09 Nov Unofficial Leaders in the Workplace
In every social setting you will find that some people are natural leaders. They are likeable, they get things done and when in doubt it’s this person that gets looked to for support. All being well it’s this employee that eventually gets the official status of manager or team leader, but until a promotion is viable they become your unofficial managers and this can be a tricky line for you as a business to walk.
Obviously, this type of natural leader is a godsend, but if you don’t keep tabs on their influence and appreciate how much of an asset they really are you may find that you lose a really good future manager who has become tired of waiting for that much deserved promotion.
How to spot a Natural Leader
Natural leaders are usually easy to spot and are not to be confused with overbearing employees. A natural leader tends to be well liked within their team because they do not push their non-existent authority on the team (as generally overbearing people will) and they know the business well, very well. It is this knowledge, combined with a confident and helpful air which makes the rest of the team naturally look towards them when in doubt. Often, employees don’t want to keep going to their manager to resolve issues, but if they know that Debbie across the way has a good handle on most things and seems happy to help, well, problem solved.
A natural leader is also happy to be the one who brings the team together during discussions on how to approach a task. Whilst everyone else can fall into the habit of spending too long wondering and worrying about what to do, those unofficial leaders will be the ones to chime in with ‘Ok, how about we do A, B and C?’.
A Natural Leader versus an Overbearing Employee
A Natural Leader is:
- Polite and considerate of others ideas.
- Only gets involved when there is a clear need.
- Very open and welcoming. They are less likely to use phrases like ‘I think’ and a greater use of phrases like ‘We could…’ or ‘How about we…’
- Respected within the team, sought out independently for advice.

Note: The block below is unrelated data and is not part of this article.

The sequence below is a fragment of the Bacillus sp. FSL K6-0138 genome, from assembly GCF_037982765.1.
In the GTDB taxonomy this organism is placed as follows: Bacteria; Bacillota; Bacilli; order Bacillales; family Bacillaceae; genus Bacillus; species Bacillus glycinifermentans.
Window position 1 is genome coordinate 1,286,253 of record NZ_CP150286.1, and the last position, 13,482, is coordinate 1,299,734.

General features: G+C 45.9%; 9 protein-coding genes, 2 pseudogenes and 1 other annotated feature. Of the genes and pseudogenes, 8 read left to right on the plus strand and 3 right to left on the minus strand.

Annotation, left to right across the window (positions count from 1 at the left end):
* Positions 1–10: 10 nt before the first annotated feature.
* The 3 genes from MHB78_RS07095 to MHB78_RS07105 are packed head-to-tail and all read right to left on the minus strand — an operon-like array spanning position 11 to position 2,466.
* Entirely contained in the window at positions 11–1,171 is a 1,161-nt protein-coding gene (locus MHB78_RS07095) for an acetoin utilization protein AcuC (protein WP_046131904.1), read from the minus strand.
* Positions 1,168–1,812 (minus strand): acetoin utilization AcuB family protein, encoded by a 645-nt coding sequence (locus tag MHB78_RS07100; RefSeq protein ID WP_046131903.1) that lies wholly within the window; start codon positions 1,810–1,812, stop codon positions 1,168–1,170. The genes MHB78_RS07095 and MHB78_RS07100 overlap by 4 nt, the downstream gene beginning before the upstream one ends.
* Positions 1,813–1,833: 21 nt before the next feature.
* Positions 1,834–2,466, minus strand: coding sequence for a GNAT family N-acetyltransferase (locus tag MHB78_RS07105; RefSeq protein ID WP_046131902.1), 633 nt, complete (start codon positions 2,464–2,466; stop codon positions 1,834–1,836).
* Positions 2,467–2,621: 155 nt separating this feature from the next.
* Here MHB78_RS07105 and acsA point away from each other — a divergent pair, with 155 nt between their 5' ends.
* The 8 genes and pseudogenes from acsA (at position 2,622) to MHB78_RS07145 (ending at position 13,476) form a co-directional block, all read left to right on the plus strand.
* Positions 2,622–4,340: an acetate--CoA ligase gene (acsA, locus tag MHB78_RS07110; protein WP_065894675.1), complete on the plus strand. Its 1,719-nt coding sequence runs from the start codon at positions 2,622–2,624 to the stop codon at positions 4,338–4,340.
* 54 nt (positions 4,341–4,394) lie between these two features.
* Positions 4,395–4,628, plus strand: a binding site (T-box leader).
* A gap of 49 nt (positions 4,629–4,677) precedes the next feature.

- Knowledgeable about the company and its workings very well.
- Not condescending when offering advice.
- Sure to not let their helping of others impede their own workload.
An Overbearing Employee:
- Gets involved in situations where there is no need or that are already on their way to being resolved.
- Does not tend to be approached by other colleagues for help.
- Has trouble expressing their ideas in a way that does not come across as domineering.
- Will often let their own workload slide as they are more interested in the ‘drama’ of other issues arising in the office.
Pros & Cons
People who naturally gravitate towards leadership even without a title are wonderful additions to your business. They can be brilliant at bridging the gap between what truly needs to be brought to management’s attention and what doesn’t, they get things done and they make sure others get things done too.
Management can often be stretched and the day to day issues can get unaddressed, which is often where your unofficial leader will step up and salvage the situation before it snowballs. They’re reliable, likable and an actual managers dream.
It can very easily turn into a situation where this employee become over relied upon by their team. Their natural helpfulness means they can struggle to say no and in this instance it is important to step in and redefine the boundaries.
It is also all too easy to take this kind of person for granted. Everyone wants to be recognised for their achievements and if you consistently benefit from this unofficial help without acknowledgement, it’s only a matter of time before this person moves on.
So what do you do?
The simple truth is that just because you have someone who is predisposed to management, does not necessarily mean that you have a management role open for them. Whilst this can frustrating for that employee, it is not nearly as frustrating as not being acknowledged at all. With that in mind it’s important during review meetings that you let them know how appreciative you are of their influence on the team and specify that should a role become available they will be among the first considered.
Natural leaders are one of the greatest assets to your team and can make your company run that much smoother. So be aware of who those individuals are and keep them motivated, or you may find they move on to pastures new.